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Mullen: Pakistan's Spy Agency Has Terrorist Links

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Mullen: Pakistan's Spy Agency Has Terrorist Links

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Mullen: Pakistan's Spy Agency Has Terrorist Links

Mullen: Pakistan's Spy Agency Has Terrorist Links

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Admiral Mike Mullen, chairman of the Joint Chiefs of Staff, is on a delicate mission to Pakistan. With relations already frayed, Mullen shot back with his own specific complaints about the relationship between Pakistan's spy agency and one of the main Afghan insurgent groups.

MARY LOUISE KELLY, Host:

The U.S. Joint Chiefs of Staff Chairman Admiral Mike Mullen is in Pakistan this week, and he's been speaking bluntly. He has assailed what he called continuing ties between Pakistan's intelligence agency, known as the ISI, and a network affiliated with the Afghan Taliban. NPR's Julie McCarthy has more now on the admiral's tough talk.

JULIE MCCARTHY: U.S. Joint Chiefs Chairman Admiral Mullen, a statesman-like military man, did not mince his words. Mullen told Pakistani GEO television last night that at the core of Pakistan's troubled relations with the United States are the ISI's links with the Afghan militant group known as the Haqqani Network, whose ties date back to the Afghan jihad against the Soviet Union.

MIKE MULLEN: The ISI has a long- standing relationship with the Haqqani Network. That doesn't mean everybody in the ISI, but it's there. I believe over time that's got to change and that's the kind of focus I try to bring in my discussions with General Kayani and my other - the other leaders here in Pakistan. It's not going to happen overnight.

MCCARTHY: Rarely have U.S. officials been so open and unequivocal about the ISI links to the Haqqanis. An ISI spokesman declined to comment. One newspaper called Admiral Mullen's words a hardening of the U.S. position.

Analysts here said the candid talk from the most senior military official in the United States was a signal from the Americans to the Pakistanis saying you cannot have it both ways, you cannot be with the militants and say you are with us.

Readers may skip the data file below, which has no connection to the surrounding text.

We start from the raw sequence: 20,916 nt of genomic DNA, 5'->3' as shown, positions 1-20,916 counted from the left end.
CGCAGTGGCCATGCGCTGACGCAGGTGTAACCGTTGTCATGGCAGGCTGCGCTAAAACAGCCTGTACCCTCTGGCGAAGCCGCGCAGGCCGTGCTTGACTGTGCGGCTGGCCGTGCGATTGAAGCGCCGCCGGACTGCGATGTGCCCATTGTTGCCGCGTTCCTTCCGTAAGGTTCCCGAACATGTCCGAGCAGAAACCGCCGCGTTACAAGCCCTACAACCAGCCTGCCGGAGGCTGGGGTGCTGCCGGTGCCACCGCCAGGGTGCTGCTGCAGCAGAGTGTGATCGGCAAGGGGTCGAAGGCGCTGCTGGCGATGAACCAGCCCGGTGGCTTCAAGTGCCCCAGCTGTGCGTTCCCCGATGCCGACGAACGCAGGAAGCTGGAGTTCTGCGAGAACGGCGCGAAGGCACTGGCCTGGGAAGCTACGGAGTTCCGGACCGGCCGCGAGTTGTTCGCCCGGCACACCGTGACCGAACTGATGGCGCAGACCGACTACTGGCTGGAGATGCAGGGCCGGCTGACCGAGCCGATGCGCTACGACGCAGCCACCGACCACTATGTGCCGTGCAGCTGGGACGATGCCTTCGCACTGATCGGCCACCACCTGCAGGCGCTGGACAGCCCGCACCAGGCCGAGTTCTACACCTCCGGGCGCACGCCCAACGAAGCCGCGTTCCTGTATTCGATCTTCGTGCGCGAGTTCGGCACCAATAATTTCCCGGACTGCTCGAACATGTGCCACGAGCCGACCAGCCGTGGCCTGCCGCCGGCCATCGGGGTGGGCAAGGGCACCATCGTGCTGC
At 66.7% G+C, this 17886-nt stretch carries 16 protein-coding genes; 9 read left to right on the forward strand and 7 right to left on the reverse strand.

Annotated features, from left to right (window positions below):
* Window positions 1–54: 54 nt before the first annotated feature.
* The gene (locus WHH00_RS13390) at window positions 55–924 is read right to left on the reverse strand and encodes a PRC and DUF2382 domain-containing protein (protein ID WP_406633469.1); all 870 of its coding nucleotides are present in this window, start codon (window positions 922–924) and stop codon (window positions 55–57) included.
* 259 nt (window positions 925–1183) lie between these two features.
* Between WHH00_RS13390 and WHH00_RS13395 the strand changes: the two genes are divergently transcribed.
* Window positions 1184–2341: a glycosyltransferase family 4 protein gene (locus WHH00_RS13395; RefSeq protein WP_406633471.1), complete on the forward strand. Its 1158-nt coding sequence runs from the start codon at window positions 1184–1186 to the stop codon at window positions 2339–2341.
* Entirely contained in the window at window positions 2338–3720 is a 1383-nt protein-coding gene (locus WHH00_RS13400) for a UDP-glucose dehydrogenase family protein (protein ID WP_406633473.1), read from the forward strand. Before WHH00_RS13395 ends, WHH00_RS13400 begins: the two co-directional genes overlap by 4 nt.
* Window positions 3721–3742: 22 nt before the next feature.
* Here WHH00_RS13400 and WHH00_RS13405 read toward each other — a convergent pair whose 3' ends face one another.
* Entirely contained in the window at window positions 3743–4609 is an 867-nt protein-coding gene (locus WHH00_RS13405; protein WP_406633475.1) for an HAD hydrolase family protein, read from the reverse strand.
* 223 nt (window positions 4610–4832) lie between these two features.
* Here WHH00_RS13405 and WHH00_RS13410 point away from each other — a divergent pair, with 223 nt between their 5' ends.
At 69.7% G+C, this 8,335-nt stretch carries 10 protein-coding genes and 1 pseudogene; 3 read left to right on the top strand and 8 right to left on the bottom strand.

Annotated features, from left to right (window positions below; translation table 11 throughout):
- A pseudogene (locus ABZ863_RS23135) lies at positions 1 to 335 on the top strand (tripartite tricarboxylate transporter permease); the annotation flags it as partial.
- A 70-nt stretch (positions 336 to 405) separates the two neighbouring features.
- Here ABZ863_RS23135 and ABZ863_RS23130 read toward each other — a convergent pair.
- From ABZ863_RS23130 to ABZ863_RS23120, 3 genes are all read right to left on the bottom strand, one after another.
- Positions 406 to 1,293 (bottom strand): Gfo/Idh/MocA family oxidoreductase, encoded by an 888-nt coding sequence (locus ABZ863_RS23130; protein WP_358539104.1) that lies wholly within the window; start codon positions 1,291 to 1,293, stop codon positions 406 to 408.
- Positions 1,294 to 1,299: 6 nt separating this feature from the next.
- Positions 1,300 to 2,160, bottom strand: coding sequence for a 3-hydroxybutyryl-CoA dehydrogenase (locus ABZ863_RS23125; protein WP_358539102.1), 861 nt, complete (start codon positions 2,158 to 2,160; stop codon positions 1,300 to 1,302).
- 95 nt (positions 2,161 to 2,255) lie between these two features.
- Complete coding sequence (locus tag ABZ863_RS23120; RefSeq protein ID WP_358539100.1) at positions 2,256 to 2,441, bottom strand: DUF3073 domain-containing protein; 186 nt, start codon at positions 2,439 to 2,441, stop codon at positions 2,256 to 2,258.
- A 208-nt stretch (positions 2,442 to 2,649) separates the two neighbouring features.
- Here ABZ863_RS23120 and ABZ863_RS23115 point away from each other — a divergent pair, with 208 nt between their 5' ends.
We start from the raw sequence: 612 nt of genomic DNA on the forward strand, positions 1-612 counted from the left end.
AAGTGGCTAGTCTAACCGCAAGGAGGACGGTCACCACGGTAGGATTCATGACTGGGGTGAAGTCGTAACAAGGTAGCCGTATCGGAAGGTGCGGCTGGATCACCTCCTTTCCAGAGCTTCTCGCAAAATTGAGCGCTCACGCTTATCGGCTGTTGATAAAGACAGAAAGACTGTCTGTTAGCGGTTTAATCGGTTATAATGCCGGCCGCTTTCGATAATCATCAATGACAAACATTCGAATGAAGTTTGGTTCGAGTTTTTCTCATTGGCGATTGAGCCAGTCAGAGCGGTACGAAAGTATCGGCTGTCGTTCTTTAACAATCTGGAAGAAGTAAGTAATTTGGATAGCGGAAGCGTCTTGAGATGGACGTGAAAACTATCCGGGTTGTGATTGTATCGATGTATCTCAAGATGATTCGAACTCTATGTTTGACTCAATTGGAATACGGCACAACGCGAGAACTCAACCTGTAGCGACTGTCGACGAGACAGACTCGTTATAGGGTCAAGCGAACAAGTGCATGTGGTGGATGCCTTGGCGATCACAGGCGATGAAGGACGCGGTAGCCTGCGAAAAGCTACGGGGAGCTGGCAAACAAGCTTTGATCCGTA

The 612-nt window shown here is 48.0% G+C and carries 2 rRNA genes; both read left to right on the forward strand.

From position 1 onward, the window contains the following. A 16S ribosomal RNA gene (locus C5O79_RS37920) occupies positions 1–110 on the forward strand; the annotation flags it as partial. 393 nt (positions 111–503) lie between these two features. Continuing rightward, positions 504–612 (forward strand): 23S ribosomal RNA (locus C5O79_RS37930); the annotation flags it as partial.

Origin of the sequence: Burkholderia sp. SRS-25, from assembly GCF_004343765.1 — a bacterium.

But some inside Pakistan's intelligence establishment see militants such as the Haqqanis as the best bet for Pakistan to retain influence in Afghanistan when the war is over.

Retired Lieutenant General Talat Masood says Pakistan's thinking is that it cannot afford to antagonize such militants, who are likely to stay after the Americans pull out. And he says the difference in approach is the crux of the U.S.-Pakistan tensions. The Americans want the Haqqanis to be neutralized and the Pakistanis don't want to do it.

TALAT MASOOD: They think it is firstly not achievable, and even if they did major operations in Pakistan's tribal belt, the militants may again come back.

MCCARTHY: The case of Raymond Davis, a CIA employee who killed two Pakistani men in Lahore in January, vividly exposed the groundswell of anti-American opinion here, a fact that Admiral Mullen acknowledged.

He was asked whether those circumstances didn't require the U.S. to dispel the impression it was acting as a lone wolf in Pakistan instead of unleashing a blitz against the Pakistanis. The Admiral said he was personally involved in improving relations, but added the citizens of Pakistan are facing threats that cannot be ignored.

Among the gathering threats, according to Mullen, is the emergence beyond Pakistan of its homegrown militants. He singled out Lashkar e Taiba, or LeT, as it's known. Nurtured by Pakistan's intelligence establishment to infiltrate Indian-held Kashmir, LeT militants are now on trial for the bloody siege of the Indian city of Mumbai in 2008.

MULLEN: LeT has expressed global aspirations. And so what I've seen in this region is what I would call this syndication of terrorist organizations. They're not a part of each other, but they - they have - there's more and more common ground, if you will, or common interests that they threaten. And I think we all need to do as much as we can to eliminate that as fast as possible.

MCCARTHY: Admiral Mullen said he would raise the threat of groups such as Lashkar e Taiba going global in meetings today.

Julie McCarthy, NPR News, Islamabad.

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